Reminder that we will be maintaining these recaps as spoiler free as we can, so keep your comments within the current episodes, s’il vous plait. It is nicer to the new viewers and more fun to pretend we don’t know what happens next.
Conquerors on horseback invade a town, knocking market stalls and sending the citizens running. A couple steals into a shed-like building and start to get sexy. She pretends to be the conquered one, arms up on the post, but not tied, while he says suggestive things.
The woman relishes his lewd behavior, smiles and removes her clothing. Confirming their mutual attraction, they decide the time is now and she calls him…. “Oppa?” (Hold on – not Oreboni?) He pushes her more forcefully against the post, when it falls over from their weight, and they crash down with it. Like dominoes, that sends the next post down, too, then the walls, revealing their tryst to the whole town. The attackers stop mid kill, the townspeople look up in surprise.
The couple giggles in embarrassment as a voice over clarifies the situation. This is a pair of extras on the set of Jumong getting it on on the set.
A woman, Go Byung-hee, pushes herself away from her keyboard congratulating herself on what a novel idea this story has. She laughs and comments that film sets may look grand, but they really aren’t that stable.
She types the dialog between the pair in a high-pitched sexy voice that includes such gems as “You must be hungry for it” “Do you like that?” “I’m going crazy…” and climaxes in time with the phone ringing, typing her “Oh oh oh oh oh’s” in ecstasy.
She answers the call “This is C’est Si Bon magazine, how can I help you?” A customer complains that the item he received wasn’t working for him. As she offers advice for his sex-toy, we get a visual tour of the office and an idea of what the company is like. Old fashioned and a little shabby. Posters of scantily clad girls with come hither looks paper the walls. Spilled water and ice cubes are left untouched. “Men’s” magazines are displayed and piled here and there and a weight-lifting bench sits idle near a small fridge.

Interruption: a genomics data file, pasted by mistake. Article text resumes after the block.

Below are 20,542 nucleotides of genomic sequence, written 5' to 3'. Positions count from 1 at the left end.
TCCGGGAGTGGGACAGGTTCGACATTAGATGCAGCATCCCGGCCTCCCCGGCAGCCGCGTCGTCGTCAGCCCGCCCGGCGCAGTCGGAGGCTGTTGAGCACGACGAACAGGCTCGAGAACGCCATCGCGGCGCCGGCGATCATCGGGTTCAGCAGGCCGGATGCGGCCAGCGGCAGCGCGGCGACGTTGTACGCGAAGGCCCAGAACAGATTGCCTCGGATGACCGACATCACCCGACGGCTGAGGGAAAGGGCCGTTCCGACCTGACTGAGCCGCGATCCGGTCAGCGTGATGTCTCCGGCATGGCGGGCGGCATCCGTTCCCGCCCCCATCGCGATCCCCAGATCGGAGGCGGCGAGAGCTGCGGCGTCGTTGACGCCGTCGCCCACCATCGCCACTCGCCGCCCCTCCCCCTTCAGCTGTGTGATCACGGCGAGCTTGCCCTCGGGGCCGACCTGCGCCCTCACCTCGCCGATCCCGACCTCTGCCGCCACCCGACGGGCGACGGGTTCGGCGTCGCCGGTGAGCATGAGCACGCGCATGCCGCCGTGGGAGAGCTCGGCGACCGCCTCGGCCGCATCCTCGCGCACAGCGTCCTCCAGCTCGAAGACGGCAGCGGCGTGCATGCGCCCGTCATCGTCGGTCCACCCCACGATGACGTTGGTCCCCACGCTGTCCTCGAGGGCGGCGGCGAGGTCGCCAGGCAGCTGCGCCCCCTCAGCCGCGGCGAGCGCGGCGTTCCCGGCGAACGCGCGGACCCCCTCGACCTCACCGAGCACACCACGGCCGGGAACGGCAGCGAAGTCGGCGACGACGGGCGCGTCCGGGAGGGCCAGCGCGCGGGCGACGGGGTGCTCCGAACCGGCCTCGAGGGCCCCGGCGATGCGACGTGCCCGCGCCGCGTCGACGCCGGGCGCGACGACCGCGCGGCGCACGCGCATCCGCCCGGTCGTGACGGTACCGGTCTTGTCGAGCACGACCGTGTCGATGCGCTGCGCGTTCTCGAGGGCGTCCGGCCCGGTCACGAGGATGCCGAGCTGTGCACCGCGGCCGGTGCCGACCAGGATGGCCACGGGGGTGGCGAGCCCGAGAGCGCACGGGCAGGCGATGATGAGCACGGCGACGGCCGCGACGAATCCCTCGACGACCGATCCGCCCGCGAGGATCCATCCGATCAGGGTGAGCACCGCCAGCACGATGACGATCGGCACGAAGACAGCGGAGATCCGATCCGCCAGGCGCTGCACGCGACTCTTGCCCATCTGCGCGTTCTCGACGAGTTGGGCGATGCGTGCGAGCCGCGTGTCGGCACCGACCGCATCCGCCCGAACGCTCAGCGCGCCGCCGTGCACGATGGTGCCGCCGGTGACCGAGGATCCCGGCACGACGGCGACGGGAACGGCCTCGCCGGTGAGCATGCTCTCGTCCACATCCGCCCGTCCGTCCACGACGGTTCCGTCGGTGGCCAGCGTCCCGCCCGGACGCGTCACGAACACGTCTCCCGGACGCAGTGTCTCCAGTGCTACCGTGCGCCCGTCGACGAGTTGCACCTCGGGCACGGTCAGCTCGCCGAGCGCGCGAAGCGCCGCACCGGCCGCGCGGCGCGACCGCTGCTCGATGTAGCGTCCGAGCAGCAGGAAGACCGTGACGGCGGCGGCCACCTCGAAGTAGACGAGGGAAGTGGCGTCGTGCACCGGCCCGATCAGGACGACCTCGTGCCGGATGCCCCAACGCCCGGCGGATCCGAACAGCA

When nothing she offers helps, she tells Mr. Customer he can send it back. Suddenly he says it works, and that her voice is sexier than the dolls. She musses her hair and hangs up agreeing that indeed she does have a sexy voice.
Needing to stretch, she struts away from her desk towards a stand-up mirror, detailing all her sexy traits while caressing herself: A perfect S line. Shoulders that are the envy of others. Abs like Lee Hioris. Wild hair style and kissable lips and beautiful eyes.
Very coolly, she says, no it isn’t. He is about to leave, when he tells her he did knock but she didn’t hear it, to which she responds that she was busy.
A delayed, but very embarrassed reaction follows.
In shock, she covers her mouth, then repeats, “What to do?” trying to figure out when he came in and what he heard while banging her head on the copier. LOL The noise wakes up her co-worker, Jo Sung-ran, who was out cold at her desk the whole time
Did he hear the part about shoulders, Lee Hiori stomach, the “Give it to me, Big Boy?”
In the hall, Hee-myung laughs and looks at the shabbiness of the place, wiping dust from a poster. Another man, Hwang Yong-gil, comes up the stairs. They know each other. Yong-gil apologizes for being late for their appointment, but he had to make a trip to the Board of Censors to defend an article about “Five Types of Massage” in a past issue.
Once inside, he addresses the woman as “Miss Go” kidding that she’s not going to break the copier with her meager strength, the goes to his desk complaining about the heat. Hee-myung keeps laughing.
Miss Go lets the boss know she handled another call from “that magazine inspector.” The boss asks where Sung-ran is, who pops up wiping drool from her mouth. Her man radar goes off, though, and she quickly puts her glasses on to see the new specimen in the room.
Miss Go hesitates to bring up another problem with the “Cyborgs” (I can only imagine…), but Boss wants to know, “Cyborgs –what about them?” So she tells him there were a lot of defectives.
Boss offers one to Hee-myung, who objects, “Hyung!” before his friend retracts the offer saying an expert like him would have no need. Byung-hee eyes him considering what the Boss said.
The air conditioner is on the fritz so the boss wants to leave with his friend. He tells Sung-ran to put the coffee on ice, and, advisers her to stop eating so much ice as it is bad for her stomach. As he leaves, he asks Miss Go when she would be done for the day. This time, she corrects him, saying she is “Reporter” Go not “Miss” Go. He tries to blow off her concern, but you can tell it rankles.
Then the boss, who has been complaining about the heat, says. “It’s really cold,” and turns off Byung-hee’s fan.